marriage-Court to which petition should be presented-Parties
marrying  in  India under Hindu Law-Husband's  petition	 for
dissolution  of	 marriage in  Foreign  Court-Fraud-Incorrect
representation	 of  jurisdictional  facts-Husband   neither
domiciled  nor had intention to make the foreign  state	 his
home  but  only technically  satisfying the  requirement  of
residence  of 90 days for the purpose of obtaining  divorce-
Divorce	 decree by foreign court on a ground  not  available
under the 1955 Act-Enforceability of.
    Civil  Procedure  Code, 1908:  Section  13.	 Matrimonial
dispute-Foreign judgment-When not conclusive.
    Clause (a)-``Court of competent jurisdiction''-Which is.
    Clause (b)-Judgment on merits-What is.
    Clause  (c)-Judgment founded on a ground not  recognised
by Law of India-Effect of.
    Clause  (d)-Judgment obtained in proceedings opposed  in
principles   of	 natural  justice-Effect  of-Principles	  of
natural justice-Scope of.
    Clause (e)-`Fraud'-Scope of-Judgment obtained by  fraud-
Effect of.
    Clause (f)-Judgment founded on a breach of law in  force
in India-Effect of.
    Section   14-Presumption   as  to	foreign	  judgments-
Expression  ``Certified copy of a foreign  judgment''-Should
be read consistent with requirement of Section 86 of  Indian
Evidence Act.
    Indian   Evidence  Act,  1872.  Section   41-``Competent
court''-Which is.
						       822
    Section  63(1)(2), 65(e)(f), 74(1)(iii), 76, 77 and	 86.
Foreign judgment-Photostat copy-Admissibility of.
    Private    International	Law-Matrimonial	    dispute-
Recognition  of	 foreign judgment-Rules for  recognition  of
foreign	 matrimonial judgment laid down-Hague convention  of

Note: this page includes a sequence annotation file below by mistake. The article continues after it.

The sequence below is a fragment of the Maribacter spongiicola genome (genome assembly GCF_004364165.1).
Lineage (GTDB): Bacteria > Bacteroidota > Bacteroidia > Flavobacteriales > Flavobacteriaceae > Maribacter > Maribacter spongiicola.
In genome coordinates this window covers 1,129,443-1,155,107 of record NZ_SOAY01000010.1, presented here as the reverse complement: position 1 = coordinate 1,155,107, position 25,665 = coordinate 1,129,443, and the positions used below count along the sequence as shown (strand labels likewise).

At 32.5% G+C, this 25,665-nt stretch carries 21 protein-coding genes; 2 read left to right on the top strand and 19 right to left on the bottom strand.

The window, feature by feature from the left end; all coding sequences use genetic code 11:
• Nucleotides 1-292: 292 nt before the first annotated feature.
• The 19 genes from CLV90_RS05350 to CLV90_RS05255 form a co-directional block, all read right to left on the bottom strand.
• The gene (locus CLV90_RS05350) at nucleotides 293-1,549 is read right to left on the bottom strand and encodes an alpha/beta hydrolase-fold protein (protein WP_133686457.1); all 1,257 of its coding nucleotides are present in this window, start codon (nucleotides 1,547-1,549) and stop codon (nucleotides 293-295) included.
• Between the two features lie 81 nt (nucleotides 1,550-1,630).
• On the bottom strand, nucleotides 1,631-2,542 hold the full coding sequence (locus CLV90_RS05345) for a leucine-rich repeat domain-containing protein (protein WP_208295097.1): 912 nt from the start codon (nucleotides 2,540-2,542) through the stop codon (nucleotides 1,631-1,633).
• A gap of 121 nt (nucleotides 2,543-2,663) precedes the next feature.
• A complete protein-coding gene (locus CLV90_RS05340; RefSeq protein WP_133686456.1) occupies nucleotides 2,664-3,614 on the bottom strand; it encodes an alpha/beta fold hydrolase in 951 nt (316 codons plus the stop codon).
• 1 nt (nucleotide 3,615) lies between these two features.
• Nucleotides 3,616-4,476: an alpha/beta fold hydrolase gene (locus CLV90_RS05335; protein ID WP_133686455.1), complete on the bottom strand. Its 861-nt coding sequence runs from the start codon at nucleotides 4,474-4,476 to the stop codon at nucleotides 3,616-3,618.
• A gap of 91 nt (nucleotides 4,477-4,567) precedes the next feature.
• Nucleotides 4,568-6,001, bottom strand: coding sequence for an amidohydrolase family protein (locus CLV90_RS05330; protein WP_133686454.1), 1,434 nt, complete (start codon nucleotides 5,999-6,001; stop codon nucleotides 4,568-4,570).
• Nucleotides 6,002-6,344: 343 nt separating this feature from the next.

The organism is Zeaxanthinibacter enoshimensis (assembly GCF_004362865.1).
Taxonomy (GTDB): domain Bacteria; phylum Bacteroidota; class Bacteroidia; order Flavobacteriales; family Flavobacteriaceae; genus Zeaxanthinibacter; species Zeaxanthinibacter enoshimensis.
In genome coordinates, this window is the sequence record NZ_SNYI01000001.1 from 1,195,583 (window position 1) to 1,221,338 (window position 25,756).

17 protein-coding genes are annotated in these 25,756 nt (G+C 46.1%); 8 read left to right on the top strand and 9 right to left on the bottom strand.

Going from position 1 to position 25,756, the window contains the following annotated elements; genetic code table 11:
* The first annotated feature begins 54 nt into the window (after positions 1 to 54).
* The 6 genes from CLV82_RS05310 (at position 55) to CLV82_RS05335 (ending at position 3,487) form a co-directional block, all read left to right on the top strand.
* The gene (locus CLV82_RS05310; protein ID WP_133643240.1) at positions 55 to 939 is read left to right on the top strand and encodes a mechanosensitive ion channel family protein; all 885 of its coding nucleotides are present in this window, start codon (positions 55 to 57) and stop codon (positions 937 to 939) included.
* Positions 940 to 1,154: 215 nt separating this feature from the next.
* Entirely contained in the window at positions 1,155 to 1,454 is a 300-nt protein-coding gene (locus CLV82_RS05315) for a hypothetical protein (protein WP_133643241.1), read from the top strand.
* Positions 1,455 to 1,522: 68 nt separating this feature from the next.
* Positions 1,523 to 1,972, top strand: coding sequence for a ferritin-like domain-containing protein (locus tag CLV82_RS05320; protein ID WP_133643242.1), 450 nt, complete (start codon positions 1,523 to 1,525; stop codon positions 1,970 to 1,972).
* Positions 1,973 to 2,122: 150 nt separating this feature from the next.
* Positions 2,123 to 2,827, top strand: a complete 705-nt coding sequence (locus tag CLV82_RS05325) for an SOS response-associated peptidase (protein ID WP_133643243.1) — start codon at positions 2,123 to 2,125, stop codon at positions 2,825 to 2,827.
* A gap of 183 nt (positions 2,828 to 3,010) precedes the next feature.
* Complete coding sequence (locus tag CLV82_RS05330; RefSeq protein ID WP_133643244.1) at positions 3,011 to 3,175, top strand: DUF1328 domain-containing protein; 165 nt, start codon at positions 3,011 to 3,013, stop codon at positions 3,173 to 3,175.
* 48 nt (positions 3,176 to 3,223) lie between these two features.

1968  on  the recognition of divorce and  legal	 separations-
Article 10-Judgment Convention of the European Community.
    Words and phrases ``Residence-Meaning of''.



HEADNOTE:
    The	 first	appellant  and	the  first  respondent	were
married	 at  Tirupati on 27.2.1975 according to	 Hindu	Law.
They  separated in July 1978. The appellant-husband filed  a
petition for dissolution of the marriage in the Sub-Court of
Tirupati  stating that he was a resident of  South  Claiborn
Avenue, New Orleans, Louisiana, and that he was a citizen of
India and that he and his wife last resided together at	 New
Orleans,  Louisiana. Subsequently he filed another  petition
for  dissolution of marriage in the Circuit Court St.  Louis
Country, Missouri, USA alleging that he has been a  resident
of  the	 State of Missouri for 90 days or  more	 immediately
preceding th filing of the petition by refusing to  continue
to live with the appellant in the US and particularly in the
State of Missouri. But from the averments made by him in the
petition before the Sub-Judge, Tirupati it was obvious	that
he  and his wife had last resided together at  New  Orleans,
Louisiana  and never within the jurisdiction of	 th  Circuit